Medicaid is typically a state's largest centrally managed program, and has significant impact on other healthcare sectors nationwide. But despite the program's complexities, it does not always have the tools to maintain operational success.
In a new report issued by the Milbank Memorial Fund, former Arkansas Medicaid Director Andy Allison, Ph.D., analyzes the current state of Medicaid program administration and suggests that Medicaid leaders' compensation levels may be part of what's holding Medicaid back.
For instance, Allison points to a 2013 survey that found about 9 percent of Medicaid directors earned more than $200,000 per year, while about 23 percent earned between $150,000 and $200,000.
Corporate CEOs, on the other hand, earn 10 to 20 times as much as Medicaid leaders--CEOs in the top 1,000 corporations earned at least $1 million more for each 100-firm increase in their company's rank. Aetna CEO Mark Bertolini, for instance, earned a total $15 million last year.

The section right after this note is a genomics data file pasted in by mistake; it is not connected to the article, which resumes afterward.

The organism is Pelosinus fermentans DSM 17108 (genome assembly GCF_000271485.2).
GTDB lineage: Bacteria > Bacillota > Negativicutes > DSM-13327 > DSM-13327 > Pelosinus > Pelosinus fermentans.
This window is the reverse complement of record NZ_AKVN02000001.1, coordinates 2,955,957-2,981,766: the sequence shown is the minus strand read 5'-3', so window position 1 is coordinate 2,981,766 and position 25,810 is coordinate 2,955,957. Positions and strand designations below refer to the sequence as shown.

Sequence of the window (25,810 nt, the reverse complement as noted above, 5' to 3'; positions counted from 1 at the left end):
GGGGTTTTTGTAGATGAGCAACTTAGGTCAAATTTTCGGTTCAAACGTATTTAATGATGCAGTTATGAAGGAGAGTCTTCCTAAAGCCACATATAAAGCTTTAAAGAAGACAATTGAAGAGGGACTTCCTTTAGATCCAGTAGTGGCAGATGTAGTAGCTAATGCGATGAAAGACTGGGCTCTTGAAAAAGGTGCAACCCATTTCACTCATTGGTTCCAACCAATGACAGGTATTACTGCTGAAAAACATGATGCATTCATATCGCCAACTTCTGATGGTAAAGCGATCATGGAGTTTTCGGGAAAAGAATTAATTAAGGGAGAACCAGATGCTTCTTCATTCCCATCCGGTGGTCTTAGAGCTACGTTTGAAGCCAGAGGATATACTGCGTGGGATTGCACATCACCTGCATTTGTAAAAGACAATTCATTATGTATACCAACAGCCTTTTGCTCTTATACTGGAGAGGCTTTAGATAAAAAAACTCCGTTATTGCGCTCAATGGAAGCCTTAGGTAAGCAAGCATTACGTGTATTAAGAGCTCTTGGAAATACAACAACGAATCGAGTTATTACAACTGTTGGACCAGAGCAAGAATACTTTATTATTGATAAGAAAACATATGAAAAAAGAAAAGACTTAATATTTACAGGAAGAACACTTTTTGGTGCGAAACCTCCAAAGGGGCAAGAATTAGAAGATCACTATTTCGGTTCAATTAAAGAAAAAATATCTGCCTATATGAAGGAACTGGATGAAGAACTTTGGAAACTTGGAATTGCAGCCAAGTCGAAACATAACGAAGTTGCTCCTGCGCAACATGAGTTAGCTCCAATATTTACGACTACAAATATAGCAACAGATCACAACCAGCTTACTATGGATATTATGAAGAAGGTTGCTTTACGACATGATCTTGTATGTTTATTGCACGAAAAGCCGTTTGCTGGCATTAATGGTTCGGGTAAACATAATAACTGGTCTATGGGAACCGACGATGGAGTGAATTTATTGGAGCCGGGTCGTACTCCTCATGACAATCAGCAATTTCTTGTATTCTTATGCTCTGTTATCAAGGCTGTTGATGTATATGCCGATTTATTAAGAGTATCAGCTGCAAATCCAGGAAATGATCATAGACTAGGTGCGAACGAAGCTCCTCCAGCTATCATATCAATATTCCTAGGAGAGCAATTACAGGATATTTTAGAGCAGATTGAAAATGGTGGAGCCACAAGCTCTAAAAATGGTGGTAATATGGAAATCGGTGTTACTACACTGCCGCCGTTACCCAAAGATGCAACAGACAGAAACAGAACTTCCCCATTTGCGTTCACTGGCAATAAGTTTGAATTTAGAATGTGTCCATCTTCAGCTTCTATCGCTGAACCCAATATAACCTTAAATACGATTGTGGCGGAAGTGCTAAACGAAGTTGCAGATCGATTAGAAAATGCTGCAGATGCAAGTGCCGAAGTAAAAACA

So while profit sharing and stock options are not allowed under Medicaid, as Allison notes, other compensation efforts would work, such as pairing incentives with guaranteed employment contracts. These arrangements, in turn, could ensure a level of protection in a Medicaid director's career.
As a result of the significant pay gaps, Medicaid directors tend to stay only about two-thirds as long in their jobs as do leaders in the public and private sectors, according to the report. What's more, the irregularity regarding pay appears to be inconsistent with the public's interest in attracting and attaining leaders.
Allison recommends that state leaders review organization and leadership of programs funded through Medicaid, in addition to the programs' goals. This would then allow for the administrative structure to align with the directors' financial and long-term needs.
- here's the report (.pdf)